Got Drugs?


If you have a collection of unwanted, unneeded, or expired prescription drugs, you can safely, responsibly and easily get rid of them this weekend.

The 10th National Prescription Drug Take-Back Day will take place September 26th from 10 am-2 pm local time in every state but Pennsylvania and Delaware (in those two states, the drug take-back date was September 12.)

As with the previous nine Take-Back events, collection sites will be set up throughout communities nationwide so local residents can drop off their drugs. You can find the collection sites near you by visiting this web page, or calling 1-800-882-9539.

The National Prescription Drug Take-Back addresses a vital public safety and public health issue. Many Americans are not aware that medicines that languish in home cabinets are highly susceptible to diversion, misuse, and abuse, said DEA Acting Administrator Chuck Rosenberg in a statement.

Studies show that many abused prescription drugs are obtained from family and friends, including from the home medicine cabinet. In addition, many Americans do not know how to properly dispose of their unused medicine, often flushing them down the toilet or throwing them away – both potential safety and health hazards.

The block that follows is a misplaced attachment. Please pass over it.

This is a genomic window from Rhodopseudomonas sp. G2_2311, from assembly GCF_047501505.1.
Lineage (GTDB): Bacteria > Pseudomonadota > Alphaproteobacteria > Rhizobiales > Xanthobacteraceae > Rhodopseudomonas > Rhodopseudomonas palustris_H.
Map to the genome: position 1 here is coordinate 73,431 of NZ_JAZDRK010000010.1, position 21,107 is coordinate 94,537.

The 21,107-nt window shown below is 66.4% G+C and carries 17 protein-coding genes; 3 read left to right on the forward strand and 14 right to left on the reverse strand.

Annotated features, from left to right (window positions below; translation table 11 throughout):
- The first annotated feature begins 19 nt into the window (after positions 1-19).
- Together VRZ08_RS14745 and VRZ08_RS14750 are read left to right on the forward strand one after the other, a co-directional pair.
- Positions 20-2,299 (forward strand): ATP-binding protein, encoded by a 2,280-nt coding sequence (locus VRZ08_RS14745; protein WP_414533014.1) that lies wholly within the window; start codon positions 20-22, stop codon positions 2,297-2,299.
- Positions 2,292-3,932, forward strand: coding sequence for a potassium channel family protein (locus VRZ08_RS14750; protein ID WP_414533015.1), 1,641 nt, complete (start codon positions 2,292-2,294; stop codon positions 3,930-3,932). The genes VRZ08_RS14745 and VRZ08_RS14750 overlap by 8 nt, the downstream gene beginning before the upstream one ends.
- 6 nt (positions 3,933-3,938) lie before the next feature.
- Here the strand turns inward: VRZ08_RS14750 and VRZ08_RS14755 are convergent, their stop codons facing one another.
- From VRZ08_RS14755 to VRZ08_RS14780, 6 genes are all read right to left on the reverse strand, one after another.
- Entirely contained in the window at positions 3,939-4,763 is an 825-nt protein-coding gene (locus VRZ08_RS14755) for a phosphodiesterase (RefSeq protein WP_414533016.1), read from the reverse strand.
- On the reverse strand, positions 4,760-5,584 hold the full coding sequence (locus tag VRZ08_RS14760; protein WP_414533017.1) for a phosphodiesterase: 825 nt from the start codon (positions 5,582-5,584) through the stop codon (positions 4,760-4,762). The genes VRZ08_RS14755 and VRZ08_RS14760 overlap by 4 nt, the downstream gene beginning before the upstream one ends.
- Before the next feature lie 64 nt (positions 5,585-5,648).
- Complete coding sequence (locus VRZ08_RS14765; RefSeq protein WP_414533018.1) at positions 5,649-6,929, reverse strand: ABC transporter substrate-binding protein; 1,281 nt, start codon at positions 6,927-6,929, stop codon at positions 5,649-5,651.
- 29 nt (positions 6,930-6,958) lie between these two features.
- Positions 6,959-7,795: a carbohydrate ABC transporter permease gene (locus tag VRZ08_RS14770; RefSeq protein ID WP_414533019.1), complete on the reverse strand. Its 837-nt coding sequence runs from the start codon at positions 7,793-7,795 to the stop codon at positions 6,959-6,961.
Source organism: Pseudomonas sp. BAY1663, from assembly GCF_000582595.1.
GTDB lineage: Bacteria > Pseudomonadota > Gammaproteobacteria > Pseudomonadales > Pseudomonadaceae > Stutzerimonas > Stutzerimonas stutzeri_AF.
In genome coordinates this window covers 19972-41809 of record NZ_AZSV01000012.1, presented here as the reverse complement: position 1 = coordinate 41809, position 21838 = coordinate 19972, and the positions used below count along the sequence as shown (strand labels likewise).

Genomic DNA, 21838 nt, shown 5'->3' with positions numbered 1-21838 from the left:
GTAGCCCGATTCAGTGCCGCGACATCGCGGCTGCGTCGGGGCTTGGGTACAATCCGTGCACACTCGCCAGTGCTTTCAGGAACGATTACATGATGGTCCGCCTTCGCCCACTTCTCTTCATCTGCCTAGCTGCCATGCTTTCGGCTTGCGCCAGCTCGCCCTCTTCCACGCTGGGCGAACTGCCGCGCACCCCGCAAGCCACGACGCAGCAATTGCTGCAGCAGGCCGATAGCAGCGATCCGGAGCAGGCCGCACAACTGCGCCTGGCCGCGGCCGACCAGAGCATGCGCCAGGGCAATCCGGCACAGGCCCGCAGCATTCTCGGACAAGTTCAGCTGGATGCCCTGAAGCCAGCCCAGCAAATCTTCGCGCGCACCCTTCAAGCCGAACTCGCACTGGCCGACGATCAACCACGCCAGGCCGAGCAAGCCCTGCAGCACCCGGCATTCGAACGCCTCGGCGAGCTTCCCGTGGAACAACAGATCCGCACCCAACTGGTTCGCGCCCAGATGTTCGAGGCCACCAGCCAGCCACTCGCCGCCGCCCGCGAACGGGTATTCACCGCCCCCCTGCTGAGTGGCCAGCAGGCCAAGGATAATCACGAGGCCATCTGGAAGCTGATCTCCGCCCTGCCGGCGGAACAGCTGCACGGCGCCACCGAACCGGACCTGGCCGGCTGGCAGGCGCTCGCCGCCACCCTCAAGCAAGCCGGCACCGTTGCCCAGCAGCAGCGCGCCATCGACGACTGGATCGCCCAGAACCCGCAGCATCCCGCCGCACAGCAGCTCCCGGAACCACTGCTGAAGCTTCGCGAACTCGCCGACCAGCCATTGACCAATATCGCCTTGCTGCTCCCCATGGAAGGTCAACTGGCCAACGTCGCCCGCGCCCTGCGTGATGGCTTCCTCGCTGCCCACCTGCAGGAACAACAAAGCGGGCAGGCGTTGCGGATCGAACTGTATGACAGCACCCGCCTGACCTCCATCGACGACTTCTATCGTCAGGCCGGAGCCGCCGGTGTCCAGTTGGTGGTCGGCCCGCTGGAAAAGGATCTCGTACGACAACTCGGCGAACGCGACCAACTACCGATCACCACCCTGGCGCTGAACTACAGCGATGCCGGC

“Prescription drug abuse is a huge problem and this is a great opportunity for folks around the country to help reduce the threat,” Rosenberg said.  “Please clean out your medicine cabinet and make your home safe from drug theft and abuse.”

If you’re busy this Saturday (or live in Delaware/Pennsylvania) you don’t have to hang onto those drugs until the next Take-Back event. The Food and Drug Administration (FDA) advises consumers who want to clear out their medicine cabinets to follow disposal instructions on the drug label or information sheet that accompanies the medication.

Most drugs can be thrown in the household trash. But “consumers should take certain precautions before tossing them out,” according to the FDA. You should take drugs out of their original containers and “mix them with an undesirable substance, such as used coffee grounds or kitty litter” before tossing them in the trash. This way the medication will be less appealing to children and pets, and to people who may intentionally go through your trash looking for drugs.

The FDA also suggests that you scratch out all identifying information on a prescription label before discarding the bottle, to protect your privacy.

A few specific types of drugs – such as narcotic pain relievers and other controlled substances – should be flushed down the toilet rather than put into the trash. But do not flush prescription drugs down the toilet unless the label or patient information sheet specifically instructs you to do so.

You can bring any type of prescription drug to a Take-Back event, and many people do. Last year, 617,150 pounds (309 tons) of unwanted prescription drugs were collected at 5,495 sites nationwide.  This brought the total amount of drugs collected in the four years since Take-Back Day was instituted to 4,823,251 pounds, or 2,411 tons. If you want to see the state-by-state poundage breakdown from 2014, check out the map here.

And if you are struggling to afford necessary prescriptions, :DentalPlans offers plans that provide significant discounts on prescription medications and other health and wellness products. Get the details on our plans here.


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